In this context the bailouts of the banks, and the financial system as a whole, was in my view no better than appeasement in the worst sense of the 1938 Chamberlain-Hitler Munich Agreement.

Of course there were no painless choices, then as now. Politicians faced a set of bad-looking options. I can see why Brown and Darling in 2008 were desperate to avoid having to explain why savers and investors were suffering for the failings of banks.

But… are we really any better off now? We still see questions being raised about the financial viability of not just banks now, but whole countries. The system has not been fundamentally fixed, it just continues to unravel. How could it be different?

In the UK a Green-led action plan to right things would be:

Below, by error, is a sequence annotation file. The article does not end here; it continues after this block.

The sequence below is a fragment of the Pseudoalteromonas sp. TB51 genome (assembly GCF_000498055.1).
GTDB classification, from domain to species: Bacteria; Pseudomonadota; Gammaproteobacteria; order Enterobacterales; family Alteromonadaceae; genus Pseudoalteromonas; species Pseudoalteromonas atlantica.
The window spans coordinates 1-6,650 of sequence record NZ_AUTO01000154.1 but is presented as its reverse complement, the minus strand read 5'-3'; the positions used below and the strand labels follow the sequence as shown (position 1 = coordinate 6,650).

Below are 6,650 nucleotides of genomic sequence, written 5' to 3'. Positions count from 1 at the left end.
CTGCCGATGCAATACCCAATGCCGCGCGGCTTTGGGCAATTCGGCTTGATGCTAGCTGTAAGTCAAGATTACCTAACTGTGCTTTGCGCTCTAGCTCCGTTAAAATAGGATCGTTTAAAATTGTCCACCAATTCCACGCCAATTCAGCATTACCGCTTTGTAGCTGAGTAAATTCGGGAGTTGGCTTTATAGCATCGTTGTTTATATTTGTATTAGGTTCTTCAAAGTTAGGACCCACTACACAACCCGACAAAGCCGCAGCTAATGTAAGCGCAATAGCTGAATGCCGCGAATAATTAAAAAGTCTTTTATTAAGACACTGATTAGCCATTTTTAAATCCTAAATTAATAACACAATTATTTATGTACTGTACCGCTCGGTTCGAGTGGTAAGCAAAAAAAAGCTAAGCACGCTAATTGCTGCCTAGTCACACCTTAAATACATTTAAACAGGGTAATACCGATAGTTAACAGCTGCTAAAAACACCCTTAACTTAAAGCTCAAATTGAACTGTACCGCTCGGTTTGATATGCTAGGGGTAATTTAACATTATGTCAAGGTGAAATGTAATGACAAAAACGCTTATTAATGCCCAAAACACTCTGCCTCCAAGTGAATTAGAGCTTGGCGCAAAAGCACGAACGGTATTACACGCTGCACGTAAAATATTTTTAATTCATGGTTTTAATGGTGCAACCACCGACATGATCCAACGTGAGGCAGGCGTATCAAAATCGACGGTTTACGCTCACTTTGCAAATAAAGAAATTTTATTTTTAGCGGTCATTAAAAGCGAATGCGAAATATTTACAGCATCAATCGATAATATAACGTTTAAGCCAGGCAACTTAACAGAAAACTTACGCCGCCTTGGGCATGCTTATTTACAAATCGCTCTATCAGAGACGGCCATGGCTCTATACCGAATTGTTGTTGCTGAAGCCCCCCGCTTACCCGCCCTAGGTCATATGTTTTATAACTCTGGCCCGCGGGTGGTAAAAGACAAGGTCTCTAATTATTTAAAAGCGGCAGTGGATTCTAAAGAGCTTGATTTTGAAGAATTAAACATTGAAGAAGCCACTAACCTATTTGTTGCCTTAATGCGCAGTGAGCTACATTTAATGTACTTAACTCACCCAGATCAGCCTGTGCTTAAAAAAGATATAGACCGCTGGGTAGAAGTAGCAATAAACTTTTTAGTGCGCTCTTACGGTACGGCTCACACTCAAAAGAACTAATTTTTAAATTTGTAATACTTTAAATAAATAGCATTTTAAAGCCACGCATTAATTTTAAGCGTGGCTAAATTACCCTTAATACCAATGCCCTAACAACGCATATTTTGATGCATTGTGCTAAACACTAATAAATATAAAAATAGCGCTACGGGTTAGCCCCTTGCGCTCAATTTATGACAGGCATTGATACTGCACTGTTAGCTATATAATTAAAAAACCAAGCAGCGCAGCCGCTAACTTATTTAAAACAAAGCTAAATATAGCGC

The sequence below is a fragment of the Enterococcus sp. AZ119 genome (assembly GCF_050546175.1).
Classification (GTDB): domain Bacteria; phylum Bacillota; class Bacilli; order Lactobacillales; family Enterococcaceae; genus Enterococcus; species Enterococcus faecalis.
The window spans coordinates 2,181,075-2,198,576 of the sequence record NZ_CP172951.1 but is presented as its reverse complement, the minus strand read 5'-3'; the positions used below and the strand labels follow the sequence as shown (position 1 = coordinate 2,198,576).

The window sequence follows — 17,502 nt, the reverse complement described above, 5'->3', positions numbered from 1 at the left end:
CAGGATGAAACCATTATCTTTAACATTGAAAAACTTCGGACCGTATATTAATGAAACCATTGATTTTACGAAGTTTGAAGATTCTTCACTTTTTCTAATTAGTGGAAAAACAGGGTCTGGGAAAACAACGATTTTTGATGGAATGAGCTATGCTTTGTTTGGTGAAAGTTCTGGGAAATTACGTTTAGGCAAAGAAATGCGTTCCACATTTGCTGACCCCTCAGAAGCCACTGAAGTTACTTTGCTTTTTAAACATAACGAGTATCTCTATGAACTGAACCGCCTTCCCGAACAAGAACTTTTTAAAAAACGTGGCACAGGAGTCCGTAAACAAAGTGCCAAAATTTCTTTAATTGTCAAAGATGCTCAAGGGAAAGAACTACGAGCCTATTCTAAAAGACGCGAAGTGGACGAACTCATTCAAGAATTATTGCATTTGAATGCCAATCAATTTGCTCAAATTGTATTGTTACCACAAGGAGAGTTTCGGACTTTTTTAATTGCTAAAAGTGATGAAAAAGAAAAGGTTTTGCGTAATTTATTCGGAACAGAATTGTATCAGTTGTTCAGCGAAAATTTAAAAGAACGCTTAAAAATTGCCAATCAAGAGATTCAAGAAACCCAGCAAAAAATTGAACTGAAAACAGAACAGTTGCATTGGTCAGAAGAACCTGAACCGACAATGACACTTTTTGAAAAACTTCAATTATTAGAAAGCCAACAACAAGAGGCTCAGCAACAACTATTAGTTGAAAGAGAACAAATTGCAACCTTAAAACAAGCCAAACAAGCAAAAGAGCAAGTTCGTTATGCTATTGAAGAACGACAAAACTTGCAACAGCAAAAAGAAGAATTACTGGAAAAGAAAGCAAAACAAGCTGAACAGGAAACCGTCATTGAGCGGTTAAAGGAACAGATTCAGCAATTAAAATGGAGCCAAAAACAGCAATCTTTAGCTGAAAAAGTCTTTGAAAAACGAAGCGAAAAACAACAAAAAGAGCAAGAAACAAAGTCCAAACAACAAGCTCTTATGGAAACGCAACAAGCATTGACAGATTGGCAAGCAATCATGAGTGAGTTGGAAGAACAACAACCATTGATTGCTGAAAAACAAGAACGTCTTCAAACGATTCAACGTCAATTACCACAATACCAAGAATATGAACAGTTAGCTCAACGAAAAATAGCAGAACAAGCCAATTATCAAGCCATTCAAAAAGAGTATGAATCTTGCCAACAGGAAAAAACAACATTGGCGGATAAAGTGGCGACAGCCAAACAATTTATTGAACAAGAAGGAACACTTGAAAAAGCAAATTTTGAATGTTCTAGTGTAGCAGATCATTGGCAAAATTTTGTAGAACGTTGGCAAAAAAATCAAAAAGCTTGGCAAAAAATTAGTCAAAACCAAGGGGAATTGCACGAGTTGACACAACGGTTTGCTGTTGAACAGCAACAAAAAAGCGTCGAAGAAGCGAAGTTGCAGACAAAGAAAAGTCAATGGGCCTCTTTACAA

1. Reverse reductions to key areas of government spending including Police, NHS and local government.
  2. Close tax loopholes, clamp down on tax avoidance and ensure highest earners pay their fare share.
  3. Redirect massive government funding from defence and road building to preparing the UK for a carbon-free future: Wind power, electric trains & cars and a huge programme of energy efficiency for homes as well as offices. This will create jobs and skills.
  4. Reform the local tax system to use land value tax which encourages efficient land use and bringing empty properties into use. This will help to rebalance the UK’s runaway property market.
  5. Regulate banks far more strictly in terms of their risk exposure, how they lend and push for a ‘Tobin Tax’ on currency speculation transactions.

Those five points won’t right all wrongs, but will get us moving in the right direction.

At the moment much of the current government’s actions are taking us backwards, away from a better society and reducing our readiness to face the challenges we know are ahead.

Quality of life matters. I don’t think our current national political leaders are looking far enough ahead to fix what’s broken.